Weekly Journal 54 - VS Code, Dendron, Bullet Journal, Taiga
Did an about face on my PKB tooling and went back to VS Code and Dendron. Trying to augment my paper journal with some digital tools.
Bullet Journal & Taiga
I have written about my love of the Bullet Journal method and the use of a physical paper notebook. However, there are some use cases that are harder to support with just paper. In particular searching through older notes becomes more of a problem as it’s likely they are in a older journal. I also find it harder to look at the bigger picture with my paper journal.
I have been experimenting with a few different digital tools that can fill in those gaps and I have settled on Taiga as my tool for high-level project management. My personal knowledge base will be my source of notes and documents that I will use for research and looking up past things I have learned. I really like kanban boards and the principles of lean manufacturing for managing projects. Taiga is an electronic kanban that is fully open source. It is offered as a hosted service, or you can install it locally on your own hardware. I’m currently using the free tier of their hosted service, but if end up keeping it I plan on setting up my own local installation.
I use Taiga to represent and track my projects and the major milestones, and then I track the smaller tasks in my paper journal. So far this working pretty well and I expect to continue down this path.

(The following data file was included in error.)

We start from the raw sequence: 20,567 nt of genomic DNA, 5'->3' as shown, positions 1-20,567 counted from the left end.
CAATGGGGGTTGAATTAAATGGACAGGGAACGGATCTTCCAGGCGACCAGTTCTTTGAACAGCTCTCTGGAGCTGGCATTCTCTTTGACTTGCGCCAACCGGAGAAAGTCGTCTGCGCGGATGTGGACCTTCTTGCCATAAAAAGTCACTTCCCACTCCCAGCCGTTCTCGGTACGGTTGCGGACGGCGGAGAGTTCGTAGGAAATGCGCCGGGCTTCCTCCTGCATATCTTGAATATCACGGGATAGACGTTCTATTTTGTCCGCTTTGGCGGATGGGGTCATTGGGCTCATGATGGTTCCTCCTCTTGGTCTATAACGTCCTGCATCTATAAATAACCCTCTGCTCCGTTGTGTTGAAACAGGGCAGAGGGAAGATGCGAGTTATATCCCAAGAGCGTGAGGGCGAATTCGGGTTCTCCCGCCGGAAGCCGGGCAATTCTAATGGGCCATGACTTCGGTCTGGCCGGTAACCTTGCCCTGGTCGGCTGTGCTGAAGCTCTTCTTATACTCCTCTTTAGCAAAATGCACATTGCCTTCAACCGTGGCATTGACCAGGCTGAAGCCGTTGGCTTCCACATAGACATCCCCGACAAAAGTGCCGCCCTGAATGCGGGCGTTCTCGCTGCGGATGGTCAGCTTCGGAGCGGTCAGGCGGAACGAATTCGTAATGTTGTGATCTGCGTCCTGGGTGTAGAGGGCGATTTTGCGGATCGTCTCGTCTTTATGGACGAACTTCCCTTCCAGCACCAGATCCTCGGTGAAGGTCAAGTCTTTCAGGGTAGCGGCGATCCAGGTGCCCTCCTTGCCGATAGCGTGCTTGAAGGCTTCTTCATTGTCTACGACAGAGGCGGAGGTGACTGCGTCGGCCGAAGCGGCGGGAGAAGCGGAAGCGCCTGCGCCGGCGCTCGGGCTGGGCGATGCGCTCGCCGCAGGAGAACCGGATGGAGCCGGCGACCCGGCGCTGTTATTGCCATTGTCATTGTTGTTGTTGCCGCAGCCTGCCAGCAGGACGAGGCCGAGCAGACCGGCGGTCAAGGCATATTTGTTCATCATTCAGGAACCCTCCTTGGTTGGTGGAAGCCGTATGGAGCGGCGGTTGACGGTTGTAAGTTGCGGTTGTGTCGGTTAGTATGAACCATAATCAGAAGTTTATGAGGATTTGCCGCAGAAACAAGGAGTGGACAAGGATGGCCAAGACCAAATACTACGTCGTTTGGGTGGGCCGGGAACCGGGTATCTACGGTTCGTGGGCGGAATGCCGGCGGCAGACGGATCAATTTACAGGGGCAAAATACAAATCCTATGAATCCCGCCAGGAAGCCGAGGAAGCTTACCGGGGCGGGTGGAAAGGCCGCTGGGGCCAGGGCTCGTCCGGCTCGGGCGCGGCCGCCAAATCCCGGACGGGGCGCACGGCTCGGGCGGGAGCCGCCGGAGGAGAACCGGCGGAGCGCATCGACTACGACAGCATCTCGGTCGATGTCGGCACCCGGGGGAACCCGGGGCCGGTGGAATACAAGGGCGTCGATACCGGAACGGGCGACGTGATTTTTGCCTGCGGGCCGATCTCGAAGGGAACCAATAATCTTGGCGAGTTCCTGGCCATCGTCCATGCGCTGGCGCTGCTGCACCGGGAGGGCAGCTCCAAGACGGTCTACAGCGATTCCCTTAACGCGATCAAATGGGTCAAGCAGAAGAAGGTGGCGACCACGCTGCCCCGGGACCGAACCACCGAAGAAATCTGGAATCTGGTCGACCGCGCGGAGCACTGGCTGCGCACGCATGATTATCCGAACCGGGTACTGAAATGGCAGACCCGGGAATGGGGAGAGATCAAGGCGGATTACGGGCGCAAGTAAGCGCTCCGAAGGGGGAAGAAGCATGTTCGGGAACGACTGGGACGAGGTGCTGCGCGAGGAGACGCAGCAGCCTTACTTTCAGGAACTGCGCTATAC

VS Code & Dendron
I’ve been seriously waffling and procrastinating getting my personal knowledge base (PKB) going due to some concerns I had over becoming too dependent on a specific set of tools. After some experimenting with Neovim, I’ve decided to stick with VS Code as my editor of choice for the time being. For better or worse, it’s just too good of a tool to not use it. While I do still have reservations around Microsoft’s stewardship of the project, for now it’s “good enough” and I’m going to keep on using it.
I am still hopeful that one day Neovim will become a true alternate, but at this point I would be losing too much functionality if I made that switch. I will continue using Neovim from time to time and exploring plugins and configuration options as new versions become available.
Along with VSCode, I am embracing Dendron to manage my PKB. Again, I’m slightly concerned about getting too attached to a specific tool, but at the end of the day the entire PKB consists of Markdown text files. If something happens to Dendron I can always look for another tool that can work with plain text. I think I finally got tired of wasting time dithering over what tools I was going to use instead of getting started doing useful work.
Working through some of my backlog to get notes imported into Dendron.